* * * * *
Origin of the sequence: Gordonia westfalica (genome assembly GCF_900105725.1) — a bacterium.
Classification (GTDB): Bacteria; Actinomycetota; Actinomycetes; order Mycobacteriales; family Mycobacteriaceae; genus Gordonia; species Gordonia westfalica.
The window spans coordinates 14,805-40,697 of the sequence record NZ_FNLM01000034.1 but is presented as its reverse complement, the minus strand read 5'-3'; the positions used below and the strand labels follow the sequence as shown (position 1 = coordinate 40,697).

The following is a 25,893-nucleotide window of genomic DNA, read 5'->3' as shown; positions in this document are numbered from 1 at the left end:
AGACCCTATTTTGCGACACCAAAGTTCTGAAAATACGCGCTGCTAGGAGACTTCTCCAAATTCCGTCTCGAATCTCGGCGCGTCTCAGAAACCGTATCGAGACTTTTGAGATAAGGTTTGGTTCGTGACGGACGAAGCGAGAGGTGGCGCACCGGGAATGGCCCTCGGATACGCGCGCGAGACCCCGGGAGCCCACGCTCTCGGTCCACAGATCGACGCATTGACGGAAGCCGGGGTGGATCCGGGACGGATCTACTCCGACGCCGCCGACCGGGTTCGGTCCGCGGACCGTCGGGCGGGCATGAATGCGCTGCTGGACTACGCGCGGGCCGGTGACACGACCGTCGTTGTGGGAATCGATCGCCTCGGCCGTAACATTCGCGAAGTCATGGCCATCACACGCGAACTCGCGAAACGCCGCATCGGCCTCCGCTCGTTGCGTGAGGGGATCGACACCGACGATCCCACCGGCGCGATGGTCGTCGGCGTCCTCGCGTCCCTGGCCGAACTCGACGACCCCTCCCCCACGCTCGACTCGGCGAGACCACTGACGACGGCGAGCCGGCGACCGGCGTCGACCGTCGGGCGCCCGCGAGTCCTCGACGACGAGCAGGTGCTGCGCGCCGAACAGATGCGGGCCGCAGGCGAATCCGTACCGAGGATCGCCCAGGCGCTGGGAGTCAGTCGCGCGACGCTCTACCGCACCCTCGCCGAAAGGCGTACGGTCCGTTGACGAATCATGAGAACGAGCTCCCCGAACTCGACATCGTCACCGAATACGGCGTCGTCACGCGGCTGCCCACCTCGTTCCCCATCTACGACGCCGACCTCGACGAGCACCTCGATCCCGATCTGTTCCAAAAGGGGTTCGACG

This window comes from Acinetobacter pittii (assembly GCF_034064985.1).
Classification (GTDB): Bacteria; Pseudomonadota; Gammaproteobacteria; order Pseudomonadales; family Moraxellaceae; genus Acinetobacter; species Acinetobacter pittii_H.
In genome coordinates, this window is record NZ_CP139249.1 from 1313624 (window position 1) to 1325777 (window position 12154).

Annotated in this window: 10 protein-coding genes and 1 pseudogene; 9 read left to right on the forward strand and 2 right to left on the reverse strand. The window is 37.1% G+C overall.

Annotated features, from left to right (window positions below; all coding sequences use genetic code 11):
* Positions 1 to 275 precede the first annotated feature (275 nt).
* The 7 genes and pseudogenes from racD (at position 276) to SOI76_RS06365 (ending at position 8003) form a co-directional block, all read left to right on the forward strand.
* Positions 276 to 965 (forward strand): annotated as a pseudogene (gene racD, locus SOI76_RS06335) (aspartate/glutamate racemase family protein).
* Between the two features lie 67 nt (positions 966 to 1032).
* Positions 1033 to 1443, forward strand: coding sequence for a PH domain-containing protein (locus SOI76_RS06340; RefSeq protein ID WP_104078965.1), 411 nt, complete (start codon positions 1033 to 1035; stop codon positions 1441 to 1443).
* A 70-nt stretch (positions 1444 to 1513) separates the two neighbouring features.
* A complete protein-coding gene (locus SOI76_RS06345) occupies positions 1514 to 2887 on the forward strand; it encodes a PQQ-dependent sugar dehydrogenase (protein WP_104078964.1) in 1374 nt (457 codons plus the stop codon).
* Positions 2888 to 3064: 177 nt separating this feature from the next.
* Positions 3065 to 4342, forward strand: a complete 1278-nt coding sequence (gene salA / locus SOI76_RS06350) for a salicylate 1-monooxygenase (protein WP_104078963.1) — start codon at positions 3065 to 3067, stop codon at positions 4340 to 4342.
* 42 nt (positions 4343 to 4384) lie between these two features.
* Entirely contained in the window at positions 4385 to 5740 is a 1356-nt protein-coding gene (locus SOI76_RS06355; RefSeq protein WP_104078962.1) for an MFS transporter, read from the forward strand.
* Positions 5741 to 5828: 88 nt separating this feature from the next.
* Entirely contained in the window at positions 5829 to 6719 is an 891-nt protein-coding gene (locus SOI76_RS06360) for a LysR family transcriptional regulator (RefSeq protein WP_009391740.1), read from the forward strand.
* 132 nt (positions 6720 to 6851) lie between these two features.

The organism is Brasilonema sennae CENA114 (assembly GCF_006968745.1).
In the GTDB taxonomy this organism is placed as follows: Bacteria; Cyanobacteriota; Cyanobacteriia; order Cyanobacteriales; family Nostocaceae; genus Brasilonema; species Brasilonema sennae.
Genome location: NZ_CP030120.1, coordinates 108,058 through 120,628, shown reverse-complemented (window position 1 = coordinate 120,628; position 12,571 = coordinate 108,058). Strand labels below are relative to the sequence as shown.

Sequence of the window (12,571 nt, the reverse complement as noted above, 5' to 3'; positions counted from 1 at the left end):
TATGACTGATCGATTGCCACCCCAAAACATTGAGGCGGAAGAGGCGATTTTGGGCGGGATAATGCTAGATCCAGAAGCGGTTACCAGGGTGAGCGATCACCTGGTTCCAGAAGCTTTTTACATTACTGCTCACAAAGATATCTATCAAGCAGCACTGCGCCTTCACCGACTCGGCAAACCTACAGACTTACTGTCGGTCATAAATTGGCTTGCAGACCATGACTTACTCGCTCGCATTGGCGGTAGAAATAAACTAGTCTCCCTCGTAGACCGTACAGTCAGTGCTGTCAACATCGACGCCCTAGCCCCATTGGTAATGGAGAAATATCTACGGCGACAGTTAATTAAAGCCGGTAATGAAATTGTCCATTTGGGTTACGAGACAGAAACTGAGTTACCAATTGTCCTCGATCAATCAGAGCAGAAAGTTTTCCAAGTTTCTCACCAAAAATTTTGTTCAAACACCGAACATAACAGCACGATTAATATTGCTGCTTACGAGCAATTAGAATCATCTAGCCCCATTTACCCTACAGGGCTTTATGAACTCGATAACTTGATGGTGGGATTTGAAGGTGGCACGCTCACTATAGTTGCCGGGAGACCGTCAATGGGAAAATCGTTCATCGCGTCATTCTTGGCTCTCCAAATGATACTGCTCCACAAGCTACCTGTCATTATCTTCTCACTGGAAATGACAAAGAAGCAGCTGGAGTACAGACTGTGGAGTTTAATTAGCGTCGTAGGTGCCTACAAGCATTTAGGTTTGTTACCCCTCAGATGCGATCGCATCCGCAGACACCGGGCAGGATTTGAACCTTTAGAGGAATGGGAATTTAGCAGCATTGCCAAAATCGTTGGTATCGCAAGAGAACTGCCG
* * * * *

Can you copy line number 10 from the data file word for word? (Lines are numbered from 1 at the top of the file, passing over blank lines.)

Annotated features, from left to right (window positions below; all coding sequences use genetic code 11):